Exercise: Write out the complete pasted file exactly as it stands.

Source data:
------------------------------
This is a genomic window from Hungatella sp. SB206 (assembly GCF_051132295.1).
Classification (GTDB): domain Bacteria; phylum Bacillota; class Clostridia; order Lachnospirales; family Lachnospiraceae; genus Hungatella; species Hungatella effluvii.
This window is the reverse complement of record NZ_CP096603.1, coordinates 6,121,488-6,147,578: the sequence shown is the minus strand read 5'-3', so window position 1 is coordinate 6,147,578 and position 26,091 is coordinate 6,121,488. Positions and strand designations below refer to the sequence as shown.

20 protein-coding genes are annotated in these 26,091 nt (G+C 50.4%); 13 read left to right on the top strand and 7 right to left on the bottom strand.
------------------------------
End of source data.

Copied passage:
This is a genomic window from Hungatella sp. SB206 (assembly GCF_051132295.1).
Classification (GTDB): domain Bacteria; phylum Bacillota; class Clostridia; order Lachnospirales; family Lachnospiraceae; genus Hungatella; species Hungatella effluvii.
This window is the reverse complement of record NZ_CP096603.1, coordinates 6,121,488-6,147,578: the sequence shown is the minus strand read 5'-3', so window position 1 is coordinate 6,147,578 and position 26,091 is coordinate 6,121,488. Positions and strand designations below refer to the sequence as shown.

20 protein-coding genes are annotated in these 26,091 nt (G+C 50.4%); 13 read left to right on the top strand and 7 right to left on the bottom strand.